GNOME’s initial setup assistant was originally introduced in 3.8. It helps people set up GNOME 3 when they first log into a new session, and guides them through the essential steps to make their account usable. It enables you to set a language and the date and time, and it helps you to connect to a network and to online accounts.
Without something like initial setup, there’s a risk that a new user might be faced with a system that isn’t using their language or has the wrong time. Hunting through settings on a misconfigured system is not what we want people’s’ first experience of GNOME 3 to be.
From a design and development standpoint, one of the tricky things about initial setup is that it doesn’t get a huge amount of attention. Those of us who work on GNOME don’t see it on regular basis and our users only encounter it once (or very infrequently). People usually aren’t in a position to file bugs when they’re using it. This makes it difficult to know how initial setup is performing.
I have recently been working with Intel’s OTC London office to investigate this situation further. The OTC recently commissioned a series of user tests in this area, which have provided some excellent data on the kind of experience that initial setup is providing. I’ve been given access to the data generated by these tests, which I have been able to use to improve the design. I’d like to say a big thank you to Intel for funding this work and for being so supportive.
The user tests were run in a fairly conventional manner: participants were given a laptop and were instructed to treat it as if it were their own. They were then invited to run through initial setup. Along the way, a researcher asked them questions about what they were doing, as well as about their understanding of what was happening.
A total of 12 participants ran through the test. One really nice thing about the study was the variety of the participants involved. Of the 12, four had Mac OS X as their primary experience, four had Windows 8, and four used another version of Windows (either XP, Vista or 7). The participants also displayed a range of approaches to the computer – there were careful users who read everything and were very considered, and there were more impatient people who clicked through without much thought. Some were confident, others less so.
The tests were recorded, using a combination of screen recording and a web cam. Unfortunately, technical issues mean that it isn’t possible for the videos to be made available. However, I’ve been given access to the data and have made fairly detailed notes.
As is usually the case with this type of test, the results were mixed. All but one of the participants were able to complete initial setup without assistance from the researcher. Some parts of initial setup worked well, like language and network selection. Reactions to the experience were generally positive.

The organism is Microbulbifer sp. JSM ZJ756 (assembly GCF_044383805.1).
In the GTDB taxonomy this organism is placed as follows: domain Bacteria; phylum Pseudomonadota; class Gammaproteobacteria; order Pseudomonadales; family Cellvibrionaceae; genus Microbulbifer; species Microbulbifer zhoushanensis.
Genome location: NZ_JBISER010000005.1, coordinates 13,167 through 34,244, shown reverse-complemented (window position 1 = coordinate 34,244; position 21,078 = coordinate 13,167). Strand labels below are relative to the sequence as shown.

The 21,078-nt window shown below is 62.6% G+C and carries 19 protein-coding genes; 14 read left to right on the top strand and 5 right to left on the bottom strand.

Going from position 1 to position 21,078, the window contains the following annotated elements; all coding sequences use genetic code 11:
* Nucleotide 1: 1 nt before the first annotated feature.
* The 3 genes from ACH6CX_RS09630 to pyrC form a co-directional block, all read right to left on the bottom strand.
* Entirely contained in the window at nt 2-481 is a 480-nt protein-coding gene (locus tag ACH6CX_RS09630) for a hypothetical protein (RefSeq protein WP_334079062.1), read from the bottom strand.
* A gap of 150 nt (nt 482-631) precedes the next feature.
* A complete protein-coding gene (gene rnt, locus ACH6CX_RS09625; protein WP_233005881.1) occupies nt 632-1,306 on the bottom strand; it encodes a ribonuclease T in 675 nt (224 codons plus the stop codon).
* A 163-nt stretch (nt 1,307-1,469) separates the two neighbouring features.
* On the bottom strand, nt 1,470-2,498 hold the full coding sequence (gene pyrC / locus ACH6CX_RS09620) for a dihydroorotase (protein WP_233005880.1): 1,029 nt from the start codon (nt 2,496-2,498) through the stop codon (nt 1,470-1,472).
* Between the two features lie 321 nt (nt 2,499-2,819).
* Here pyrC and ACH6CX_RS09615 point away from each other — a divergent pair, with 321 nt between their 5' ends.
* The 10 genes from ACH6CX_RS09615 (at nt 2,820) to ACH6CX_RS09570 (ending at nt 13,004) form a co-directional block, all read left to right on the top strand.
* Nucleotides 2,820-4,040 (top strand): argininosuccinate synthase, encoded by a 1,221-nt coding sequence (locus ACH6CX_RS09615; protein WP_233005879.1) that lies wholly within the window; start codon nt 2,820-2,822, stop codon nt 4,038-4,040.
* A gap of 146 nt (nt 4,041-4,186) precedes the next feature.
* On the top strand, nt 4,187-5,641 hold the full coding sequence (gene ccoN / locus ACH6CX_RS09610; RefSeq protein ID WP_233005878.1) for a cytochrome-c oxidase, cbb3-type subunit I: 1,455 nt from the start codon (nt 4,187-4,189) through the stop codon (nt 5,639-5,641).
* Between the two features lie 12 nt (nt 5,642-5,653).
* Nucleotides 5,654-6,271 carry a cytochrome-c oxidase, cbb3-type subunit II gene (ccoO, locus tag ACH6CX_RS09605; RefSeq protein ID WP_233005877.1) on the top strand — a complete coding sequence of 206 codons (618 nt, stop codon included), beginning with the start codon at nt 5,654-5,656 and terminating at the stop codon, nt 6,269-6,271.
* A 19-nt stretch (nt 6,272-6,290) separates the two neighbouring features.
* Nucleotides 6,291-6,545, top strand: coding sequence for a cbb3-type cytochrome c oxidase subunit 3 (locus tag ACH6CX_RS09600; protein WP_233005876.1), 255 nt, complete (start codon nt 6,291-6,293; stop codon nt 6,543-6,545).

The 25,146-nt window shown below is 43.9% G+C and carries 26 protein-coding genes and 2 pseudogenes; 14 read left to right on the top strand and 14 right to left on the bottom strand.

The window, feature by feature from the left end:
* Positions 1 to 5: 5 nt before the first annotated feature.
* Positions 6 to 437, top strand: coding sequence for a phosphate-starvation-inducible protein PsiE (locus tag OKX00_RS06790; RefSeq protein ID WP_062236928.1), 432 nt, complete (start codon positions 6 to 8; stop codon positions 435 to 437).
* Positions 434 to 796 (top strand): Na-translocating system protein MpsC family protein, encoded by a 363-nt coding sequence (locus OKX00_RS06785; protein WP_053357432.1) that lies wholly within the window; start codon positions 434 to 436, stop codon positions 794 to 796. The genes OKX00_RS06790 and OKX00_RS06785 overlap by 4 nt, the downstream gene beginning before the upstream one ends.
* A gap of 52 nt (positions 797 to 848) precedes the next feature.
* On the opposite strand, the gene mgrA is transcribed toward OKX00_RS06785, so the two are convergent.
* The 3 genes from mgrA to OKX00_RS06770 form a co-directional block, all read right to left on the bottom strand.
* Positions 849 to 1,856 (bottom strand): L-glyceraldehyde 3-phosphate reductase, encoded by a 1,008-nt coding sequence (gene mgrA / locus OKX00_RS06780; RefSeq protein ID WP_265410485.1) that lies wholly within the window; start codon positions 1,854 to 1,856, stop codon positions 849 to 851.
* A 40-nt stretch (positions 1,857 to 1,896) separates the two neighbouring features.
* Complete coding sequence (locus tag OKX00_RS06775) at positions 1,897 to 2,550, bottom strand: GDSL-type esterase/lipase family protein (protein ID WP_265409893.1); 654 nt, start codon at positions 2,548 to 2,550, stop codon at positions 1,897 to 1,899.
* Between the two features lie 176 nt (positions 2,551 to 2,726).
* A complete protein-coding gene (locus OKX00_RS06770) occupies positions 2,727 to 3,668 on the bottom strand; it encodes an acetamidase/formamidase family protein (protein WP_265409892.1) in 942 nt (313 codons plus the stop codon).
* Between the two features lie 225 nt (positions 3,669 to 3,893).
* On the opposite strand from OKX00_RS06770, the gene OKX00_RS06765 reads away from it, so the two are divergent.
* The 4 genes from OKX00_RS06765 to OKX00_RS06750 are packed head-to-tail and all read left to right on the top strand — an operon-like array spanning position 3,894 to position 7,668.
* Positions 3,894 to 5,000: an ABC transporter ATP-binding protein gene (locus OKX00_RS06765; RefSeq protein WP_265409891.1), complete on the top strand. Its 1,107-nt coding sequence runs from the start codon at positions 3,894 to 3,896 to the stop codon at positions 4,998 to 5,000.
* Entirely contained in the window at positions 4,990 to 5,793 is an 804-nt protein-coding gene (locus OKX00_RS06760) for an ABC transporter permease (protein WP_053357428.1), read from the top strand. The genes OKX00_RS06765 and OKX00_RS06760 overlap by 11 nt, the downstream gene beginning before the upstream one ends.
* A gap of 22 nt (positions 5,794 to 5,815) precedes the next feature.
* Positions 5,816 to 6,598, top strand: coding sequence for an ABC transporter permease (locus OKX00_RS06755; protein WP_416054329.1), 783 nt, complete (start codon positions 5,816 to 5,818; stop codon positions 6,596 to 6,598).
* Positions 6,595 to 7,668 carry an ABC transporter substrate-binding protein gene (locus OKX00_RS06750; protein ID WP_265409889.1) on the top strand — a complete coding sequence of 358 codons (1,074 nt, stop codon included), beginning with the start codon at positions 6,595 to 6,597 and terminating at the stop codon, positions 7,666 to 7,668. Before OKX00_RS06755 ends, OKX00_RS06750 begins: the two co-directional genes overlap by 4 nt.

At the same time, some parts of the initial setup assistant could definitely have performed better. Some of the participants had problems at certain steps, and the purpose of some aspects of the initial setup assistant were frequently unclear.
The main issues encountered by the test participants included:
- Input sources was often an unfamiliar term. The test conditions mean that it is difficult to make definite claims about the interface for adding input sources, but the signs are that it wasn’t clear enough.
- The purpose of the location step wasn’t clear. Initial setup asks the user to set their location, so that the time zone can be configured; the majority of the participants didn’t realise that this step was specifically about time and date.
- There were numerous issues with creating a password. Some of the participants obviously disliked the negative feedback given for password strength (this is something we were already in the process of fixing). The one participant who needed help to complete the test was unable to proceed because there wasn’t clear feedback that the password and confirm password fields did not match.
- The online accounts panel suffered from not being clear. Some participants were unsure what it was for.
In addition to these more specific results, there were some other interesting lessons that can be drawn from the study. I think the most significant lesson for me is that the participants really, really disliked passwords.
“[Passwords are] the bit that I always hate, because they always make it complex and I never remember.”
The participants reported having trouble remembering their passwords, and they resented having to create strong ones because it makes them harder to recall. This aspect of the test was by far the most problematic and the one that provoked the most negative responses.
On the basis of the user tests I have been working on an updated set of initial setup designs. These are an evolution of the existing designs.
Two of the panels that the participants didn’t fully understand have been rebranded to clarify their role: “Location” has become “Time Zone”, and “Input Sources” has become “Typing”. The Online Accounts step has also been elaborated to make it much clearer.
Much of the work that was done in the 3.10 cycle to improve adding user accounts in the control center has been carried over; this should hopefully improve what turned out to be the most difficult part of the whole initial experience.
These designs address the worst issues that arose during the user tests, and I’m hoping that we can get initial setup into much better shape for GNOME 3.12. The Intel user tests are an invaluable contribution here, and have provided many other insights that we can follow through on.